Accepting the NGSS as the new California science standards means that the Performance Expectations from NGSS will go forward as the standards for California. Once adopted by the State Board of Education, these standards will be used to guide the development of a new Science Framework for California Public Schools (tentatively beginning in 2015), guide the development and adoption of instructional materials for grades K-8, and determine the content of future assessments. The process is not nearly complete – implementation of the new California science standards, along with providing the requisite professional development for teachers are tasks that still must be done. There will be many opportunities for our members to participate at each of these steps along the way. For example, there will be State Board of Education meetings where standards will be presented and the public solicited for comment, opportunities to serve on the instructional materials review teams and/or the writing teams for the new California science framework, and possibly even on the assessment development teams. In addition, there will be many opportunities to provide and or participate in professional development activities at conferences, in districts, and through association meetings. With an eye on the final prize of new, 21st century science standards in schools by 2016-17 there is still a lot to be done. To stay abreast of the developments in this journey, I would encourage you to watch the CSTA Website http://www.cascience.org/csta/csta.asp, where information about all of these opportunities will be listed.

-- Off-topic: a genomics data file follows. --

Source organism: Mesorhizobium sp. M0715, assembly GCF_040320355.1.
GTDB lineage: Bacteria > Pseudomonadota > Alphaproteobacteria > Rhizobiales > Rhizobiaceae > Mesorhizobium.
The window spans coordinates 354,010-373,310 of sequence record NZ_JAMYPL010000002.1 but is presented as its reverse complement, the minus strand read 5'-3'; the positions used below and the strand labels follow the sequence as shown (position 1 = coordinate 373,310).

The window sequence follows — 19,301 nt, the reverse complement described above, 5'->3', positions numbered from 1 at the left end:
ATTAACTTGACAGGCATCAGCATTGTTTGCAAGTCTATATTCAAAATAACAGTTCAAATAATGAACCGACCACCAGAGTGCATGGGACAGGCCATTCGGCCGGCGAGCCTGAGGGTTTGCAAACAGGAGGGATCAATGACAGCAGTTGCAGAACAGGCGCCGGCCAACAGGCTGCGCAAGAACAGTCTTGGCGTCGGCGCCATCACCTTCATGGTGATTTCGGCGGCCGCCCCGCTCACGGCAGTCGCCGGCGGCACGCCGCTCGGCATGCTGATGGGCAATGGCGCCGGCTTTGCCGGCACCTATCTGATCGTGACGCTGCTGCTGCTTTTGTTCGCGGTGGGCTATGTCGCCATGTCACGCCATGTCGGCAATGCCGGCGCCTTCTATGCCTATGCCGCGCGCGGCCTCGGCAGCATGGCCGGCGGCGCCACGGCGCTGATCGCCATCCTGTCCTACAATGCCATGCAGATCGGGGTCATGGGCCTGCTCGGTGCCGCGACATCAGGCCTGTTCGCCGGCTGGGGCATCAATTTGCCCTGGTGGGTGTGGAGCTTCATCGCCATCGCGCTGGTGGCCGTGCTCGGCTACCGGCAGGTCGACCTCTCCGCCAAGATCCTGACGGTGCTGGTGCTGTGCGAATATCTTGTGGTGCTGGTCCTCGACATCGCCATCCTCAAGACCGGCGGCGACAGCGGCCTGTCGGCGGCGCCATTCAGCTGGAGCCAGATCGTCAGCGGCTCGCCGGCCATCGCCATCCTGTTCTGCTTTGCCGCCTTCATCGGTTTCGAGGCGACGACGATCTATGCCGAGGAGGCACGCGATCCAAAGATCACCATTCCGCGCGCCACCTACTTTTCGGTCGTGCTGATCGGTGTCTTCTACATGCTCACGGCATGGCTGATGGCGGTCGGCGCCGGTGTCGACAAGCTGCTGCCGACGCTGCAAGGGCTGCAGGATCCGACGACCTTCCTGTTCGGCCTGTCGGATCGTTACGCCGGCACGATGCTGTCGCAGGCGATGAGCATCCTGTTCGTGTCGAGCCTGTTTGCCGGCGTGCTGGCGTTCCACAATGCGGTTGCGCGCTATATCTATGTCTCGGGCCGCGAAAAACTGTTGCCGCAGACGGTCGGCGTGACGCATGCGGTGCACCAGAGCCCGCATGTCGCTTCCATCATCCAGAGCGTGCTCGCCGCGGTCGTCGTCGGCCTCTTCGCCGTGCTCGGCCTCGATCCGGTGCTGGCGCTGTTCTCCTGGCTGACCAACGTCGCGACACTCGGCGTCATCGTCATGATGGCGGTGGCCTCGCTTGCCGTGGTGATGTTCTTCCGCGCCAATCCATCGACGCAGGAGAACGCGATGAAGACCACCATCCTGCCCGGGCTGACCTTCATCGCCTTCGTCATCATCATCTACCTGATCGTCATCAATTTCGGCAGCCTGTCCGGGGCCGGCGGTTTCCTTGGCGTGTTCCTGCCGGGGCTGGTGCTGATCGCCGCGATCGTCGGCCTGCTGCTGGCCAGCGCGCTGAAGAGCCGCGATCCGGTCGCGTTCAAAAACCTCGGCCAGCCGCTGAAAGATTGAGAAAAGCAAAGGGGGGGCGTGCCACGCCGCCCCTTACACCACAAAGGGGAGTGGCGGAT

In closing, we would like you to share your comments, questions, and ideas with us through the comment feature of this article. Please feel free to write a few words in the boxes below so that the CSTA Board of Directors can be aware of your ideas as we move forward in this process.
Posted: Wednesday, October 12th, 2016
by Jessica Sawko
In June 2016 California submitted a waiver application to discontinue using the old CST (based on 1998 standards) and conduct two years of pilot and field tests (in spring 2017 and 2018, respectively) of the new science assessment designed to support our state’s current science standards (California Next Generation Science Standards (CA-NGSS) adopted in 2013). The waiver was requested because no student scores will be provided as a part of the pilot and field tests. The CDE received a response from the U.S. Department of Education (ED) on September 30, 2016, which provides the CDE the opportunity to resubmit a revised waiver request within 60 days. The CDE will be revising the waiver request and resubmitting as ED suggested.